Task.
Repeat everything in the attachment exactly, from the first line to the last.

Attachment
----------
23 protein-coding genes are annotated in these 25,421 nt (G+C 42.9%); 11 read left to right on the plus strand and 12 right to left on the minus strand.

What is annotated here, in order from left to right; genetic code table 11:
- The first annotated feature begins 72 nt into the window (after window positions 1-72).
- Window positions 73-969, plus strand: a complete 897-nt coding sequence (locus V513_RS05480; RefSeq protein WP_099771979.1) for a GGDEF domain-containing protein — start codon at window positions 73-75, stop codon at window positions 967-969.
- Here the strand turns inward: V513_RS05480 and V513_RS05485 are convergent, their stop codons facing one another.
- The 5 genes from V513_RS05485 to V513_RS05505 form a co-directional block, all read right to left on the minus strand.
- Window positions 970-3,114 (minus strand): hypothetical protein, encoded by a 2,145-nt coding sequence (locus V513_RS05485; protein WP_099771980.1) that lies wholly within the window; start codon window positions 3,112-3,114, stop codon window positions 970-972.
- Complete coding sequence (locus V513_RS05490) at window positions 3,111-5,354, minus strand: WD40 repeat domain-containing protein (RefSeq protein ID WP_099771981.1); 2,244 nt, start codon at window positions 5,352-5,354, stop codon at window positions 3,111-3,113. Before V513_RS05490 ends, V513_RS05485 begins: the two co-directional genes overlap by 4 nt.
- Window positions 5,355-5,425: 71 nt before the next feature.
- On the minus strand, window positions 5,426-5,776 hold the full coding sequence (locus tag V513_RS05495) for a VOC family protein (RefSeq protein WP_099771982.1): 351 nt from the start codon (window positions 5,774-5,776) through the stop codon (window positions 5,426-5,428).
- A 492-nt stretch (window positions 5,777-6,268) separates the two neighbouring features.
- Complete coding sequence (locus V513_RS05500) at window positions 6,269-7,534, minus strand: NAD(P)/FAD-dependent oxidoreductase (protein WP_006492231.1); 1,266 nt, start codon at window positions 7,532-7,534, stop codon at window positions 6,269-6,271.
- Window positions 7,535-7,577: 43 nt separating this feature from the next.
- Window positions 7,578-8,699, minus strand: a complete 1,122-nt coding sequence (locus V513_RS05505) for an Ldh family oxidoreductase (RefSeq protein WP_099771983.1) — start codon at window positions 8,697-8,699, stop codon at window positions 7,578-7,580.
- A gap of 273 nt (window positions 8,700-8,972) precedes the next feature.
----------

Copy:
23 protein-coding genes are annotated in these 25,421 nt (G+C 42.9%); 11 read left to right on the plus strand and 12 right to left on the minus strand.

What is annotated here, in order from left to right; genetic code table 11:
- The first annotated feature begins 72 nt into the window (after window positions 1-72).
- Window positions 73-969, plus strand: a complete 897-nt coding sequence (locus V513_RS05480; RefSeq protein WP_099771979.1) for a GGDEF domain-containing protein — start codon at window positions 73-75, stop codon at window positions 967-969.
- Here the strand turns inward: V513_RS05480 and V513_RS05485 are convergent, their stop codons facing one another.
- The 5 genes from V513_RS05485 to V513_RS05505 form a co-directional block, all read right to left on the minus strand.
- Window positions 970-3,114 (minus strand): hypothetical protein, encoded by a 2,145-nt coding sequence (locus V513_RS05485; protein WP_099771980.1) that lies wholly within the window; start codon window positions 3,112-3,114, stop codon window positions 970-972.
- Complete coding sequence (locus V513_RS05490) at window positions 3,111-5,354, minus strand: WD40 repeat domain-containing protein (RefSeq protein ID WP_099771981.1); 2,244 nt, start codon at window positions 5,352-5,354, stop codon at window positions 3,111-3,113. Before V513_RS05490 ends, V513_RS05485 begins: the two co-directional genes overlap by 4 nt.
- Window positions 5,355-5,425: 71 nt before the next feature.
- On the minus strand, window positions 5,426-5,776 hold the full coding sequence (locus tag V513_RS05495) for a VOC family protein (RefSeq protein WP_099771982.1): 351 nt from the start codon (window positions 5,774-5,776) through the stop codon (window positions 5,426-5,428).
- A 492-nt stretch (window positions 5,777-6,268) separates the two neighbouring features.
- Complete coding sequence (locus V513_RS05500) at window positions 6,269-7,534, minus strand: NAD(P)/FAD-dependent oxidoreductase (protein WP_006492231.1); 1,266 nt, start codon at window positions 7,532-7,534, stop codon at window positions 6,269-6,271.
- Window positions 7,535-7,577: 43 nt separating this feature from the next.
- Window positions 7,578-8,699, minus strand: a complete 1,122-nt coding sequence (locus V513_RS05505) for an Ldh family oxidoreductase (RefSeq protein WP_099771983.1) — start codon at window positions 8,697-8,699, stop codon at window positions 7,578-7,580.
- A gap of 273 nt (window positions 8,700-8,972) precedes the next feature.